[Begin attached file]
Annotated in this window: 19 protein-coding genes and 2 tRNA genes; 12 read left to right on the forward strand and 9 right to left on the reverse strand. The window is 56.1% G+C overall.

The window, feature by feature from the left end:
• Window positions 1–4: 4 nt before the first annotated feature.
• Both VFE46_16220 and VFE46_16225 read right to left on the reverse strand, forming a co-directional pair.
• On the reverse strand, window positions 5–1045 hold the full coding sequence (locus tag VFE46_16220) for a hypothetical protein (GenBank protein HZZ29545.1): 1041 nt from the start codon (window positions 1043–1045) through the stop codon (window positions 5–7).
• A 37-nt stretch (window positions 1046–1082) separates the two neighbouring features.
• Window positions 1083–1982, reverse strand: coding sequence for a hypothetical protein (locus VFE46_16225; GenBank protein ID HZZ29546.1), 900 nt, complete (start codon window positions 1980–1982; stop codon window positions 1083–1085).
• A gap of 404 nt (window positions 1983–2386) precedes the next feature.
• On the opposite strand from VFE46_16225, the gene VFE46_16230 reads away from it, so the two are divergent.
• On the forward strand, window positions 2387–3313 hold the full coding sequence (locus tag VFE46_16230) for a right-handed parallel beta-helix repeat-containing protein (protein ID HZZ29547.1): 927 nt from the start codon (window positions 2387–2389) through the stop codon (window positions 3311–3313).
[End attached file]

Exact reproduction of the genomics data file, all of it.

Annotated in this window: 19 protein-coding genes and 2 tRNA genes; 12 read left to right on the forward strand and 9 right to left on the reverse strand. The window is 56.1% G+C overall.

The window, feature by feature from the left end:
• Window positions 1–4: 4 nt before the first annotated feature.
• Both VFE46_16220 and VFE46_16225 read right to left on the reverse strand, forming a co-directional pair.
• On the reverse strand, window positions 5–1045 hold the full coding sequence (locus tag VFE46_16220) for a hypothetical protein (GenBank protein HZZ29545.1): 1041 nt from the start codon (window positions 1043–1045) through the stop codon (window positions 5–7).
• A 37-nt stretch (window positions 1046–1082) separates the two neighbouring features.
• Window positions 1083–1982, reverse strand: coding sequence for a hypothetical protein (locus VFE46_16225; GenBank protein ID HZZ29546.1), 900 nt, complete (start codon window positions 1980–1982; stop codon window positions 1083–1085).
• A gap of 404 nt (window positions 1983–2386) precedes the next feature.
• On the opposite strand from VFE46_16225, the gene VFE46_16230 reads away from it, so the two are divergent.
• On the forward strand, window positions 2387–3313 hold the full coding sequence (locus tag VFE46_16230) for a right-handed parallel beta-helix repeat-containing protein (protein ID HZZ29547.1): 927 nt from the start codon (window positions 2387–2389) through the stop codon (window positions 3311–3313).